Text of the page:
Python 2-Stack (List) method, beat 90%


  • 0
    H
    class MyQueue(object):
    
        def __init__(self):
            """
            Initialize your data structure here.
            """
            self.stack = []
            self.aux = []
    
        def push(self, x):
            """
            Push element x to the back of queue.
            :type x: int
            :rtype: void
            """
            self.stack.append(x)
    
        def pop(self):
            """
            Removes the element from in front of queue and returns that element.
            :rtype: int
            """
            while self.stack:
                self.aux.append(self.stack.pop())
            res = self.aux.pop()
            while self.aux:
                self.stack.append(self.aux.pop())
            return res
        
        def peek(self):
            """
            Get the front element.
            :rtype: int
            """
            return self.stack[0]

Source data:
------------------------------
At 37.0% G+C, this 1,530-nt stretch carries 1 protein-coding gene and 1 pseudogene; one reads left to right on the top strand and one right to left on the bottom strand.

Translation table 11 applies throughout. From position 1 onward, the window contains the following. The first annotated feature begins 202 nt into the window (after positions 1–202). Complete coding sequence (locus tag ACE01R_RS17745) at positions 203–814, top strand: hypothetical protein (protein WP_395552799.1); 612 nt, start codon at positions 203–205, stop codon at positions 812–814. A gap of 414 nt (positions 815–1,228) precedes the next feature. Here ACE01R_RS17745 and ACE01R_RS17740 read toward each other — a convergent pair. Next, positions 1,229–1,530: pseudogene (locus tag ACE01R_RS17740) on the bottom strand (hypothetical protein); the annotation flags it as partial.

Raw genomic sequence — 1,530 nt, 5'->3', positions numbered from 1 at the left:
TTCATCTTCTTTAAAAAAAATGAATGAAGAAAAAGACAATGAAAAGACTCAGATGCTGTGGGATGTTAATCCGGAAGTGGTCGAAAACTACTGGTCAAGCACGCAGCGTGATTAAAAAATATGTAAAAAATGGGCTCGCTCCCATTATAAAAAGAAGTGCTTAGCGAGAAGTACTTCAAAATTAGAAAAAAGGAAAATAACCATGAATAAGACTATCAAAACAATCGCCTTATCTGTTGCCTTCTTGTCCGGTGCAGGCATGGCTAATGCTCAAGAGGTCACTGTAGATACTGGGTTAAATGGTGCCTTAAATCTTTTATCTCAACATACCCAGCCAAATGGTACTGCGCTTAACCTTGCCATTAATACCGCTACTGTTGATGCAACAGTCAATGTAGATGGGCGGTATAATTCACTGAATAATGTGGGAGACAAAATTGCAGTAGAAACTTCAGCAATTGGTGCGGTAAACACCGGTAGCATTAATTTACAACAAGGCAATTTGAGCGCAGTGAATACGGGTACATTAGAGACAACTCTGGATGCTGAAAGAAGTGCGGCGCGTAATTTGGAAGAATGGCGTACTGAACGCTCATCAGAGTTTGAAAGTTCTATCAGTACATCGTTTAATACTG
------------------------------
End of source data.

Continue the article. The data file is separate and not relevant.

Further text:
def empty(self):
            """
            Returns whether the queue is empty.
            :rtype: bool
            """
            return not self.stack
    
    
    
    

  • 0
    C

    I feel you shouldn't use stack[0] since Python stack doesn't support indexing. Why do you need two stacks to begin with instead of creating a temporary one in pop()?


  • 0
    H

    @Echo1987 I am not using stack. In python lists are automatically stacks. This problem requires that we should not use pop(0) because it will be like queue operation already...


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